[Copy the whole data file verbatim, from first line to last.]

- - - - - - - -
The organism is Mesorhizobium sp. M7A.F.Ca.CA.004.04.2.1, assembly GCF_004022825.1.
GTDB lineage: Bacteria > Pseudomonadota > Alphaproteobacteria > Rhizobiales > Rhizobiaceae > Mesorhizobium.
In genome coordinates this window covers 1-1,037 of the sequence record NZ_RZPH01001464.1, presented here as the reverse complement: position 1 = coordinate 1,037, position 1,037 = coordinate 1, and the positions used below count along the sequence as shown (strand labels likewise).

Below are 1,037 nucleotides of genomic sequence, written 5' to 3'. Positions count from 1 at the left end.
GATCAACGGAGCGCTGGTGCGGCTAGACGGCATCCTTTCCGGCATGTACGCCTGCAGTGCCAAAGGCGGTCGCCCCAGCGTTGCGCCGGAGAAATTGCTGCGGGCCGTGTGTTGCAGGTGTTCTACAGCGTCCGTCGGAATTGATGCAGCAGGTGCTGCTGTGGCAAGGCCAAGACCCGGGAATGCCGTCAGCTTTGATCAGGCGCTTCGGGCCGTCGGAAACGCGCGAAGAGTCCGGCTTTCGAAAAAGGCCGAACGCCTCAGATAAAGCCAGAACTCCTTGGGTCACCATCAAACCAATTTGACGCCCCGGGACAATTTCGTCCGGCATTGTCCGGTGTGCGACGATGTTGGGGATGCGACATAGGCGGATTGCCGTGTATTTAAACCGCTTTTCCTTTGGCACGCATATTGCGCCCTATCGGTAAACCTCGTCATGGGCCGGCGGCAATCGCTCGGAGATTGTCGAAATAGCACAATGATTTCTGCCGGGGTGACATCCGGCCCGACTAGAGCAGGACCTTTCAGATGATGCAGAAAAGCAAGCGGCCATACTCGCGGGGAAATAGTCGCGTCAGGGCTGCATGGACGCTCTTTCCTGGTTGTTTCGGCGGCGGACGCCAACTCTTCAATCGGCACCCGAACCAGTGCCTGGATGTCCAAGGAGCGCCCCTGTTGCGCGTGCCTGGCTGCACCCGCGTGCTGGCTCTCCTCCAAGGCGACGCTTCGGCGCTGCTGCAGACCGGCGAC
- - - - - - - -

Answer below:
The organism is Mesorhizobium sp. M7A.F.Ca.CA.004.04.2.1, assembly GCF_004022825.1.
GTDB lineage: Bacteria > Pseudomonadota > Alphaproteobacteria > Rhizobiales > Rhizobiaceae > Mesorhizobium.
In genome coordinates this window covers 1-1,037 of the sequence record NZ_RZPH01001464.1, presented here as the reverse complement: position 1 = coordinate 1,037, position 1,037 = coordinate 1, and the positions used below count along the sequence as shown (strand labels likewise).

Below are 1,037 nucleotides of genomic sequence, written 5' to 3'. Positions count from 1 at the left end.
GATCAACGGAGCGCTGGTGCGGCTAGACGGCATCCTTTCCGGCATGTACGCCTGCAGTGCCAAAGGCGGTCGCCCCAGCGTTGCGCCGGAGAAATTGCTGCGGGCCGTGTGTTGCAGGTGTTCTACAGCGTCCGTCGGAATTGATGCAGCAGGTGCTGCTGTGGCAAGGCCAAGACCCGGGAATGCCGTCAGCTTTGATCAGGCGCTTCGGGCCGTCGGAAACGCGCGAAGAGTCCGGCTTTCGAAAAAGGCCGAACGCCTCAGATAAAGCCAGAACTCCTTGGGTCACCATCAAACCAATTTGACGCCCCGGGACAATTTCGTCCGGCATTGTCCGGTGTGCGACGATGTTGGGGATGCGACATAGGCGGATTGCCGTGTATTTAAACCGCTTTTCCTTTGGCACGCATATTGCGCCCTATCGGTAAACCTCGTCATGGGCCGGCGGCAATCGCTCGGAGATTGTCGAAATAGCACAATGATTTCTGCCGGGGTGACATCCGGCCCGACTAGAGCAGGACCTTTCAGATGATGCAGAAAAGCAAGCGGCCATACTCGCGGGGAAATAGTCGCGTCAGGGCTGCATGGACGCTCTTTCCTGGTTGTTTCGGCGGCGGACGCCAACTCTTCAATCGGCACCCGAACCAGTGCCTGGATGTCCAAGGAGCGCCCCTGTTGCGCGTGCCTGGCTGCACCCGCGTGCTGGCTCTCCTCCAAGGCGACGCTTCGGCGCTGCTGCAGACCGGCGAC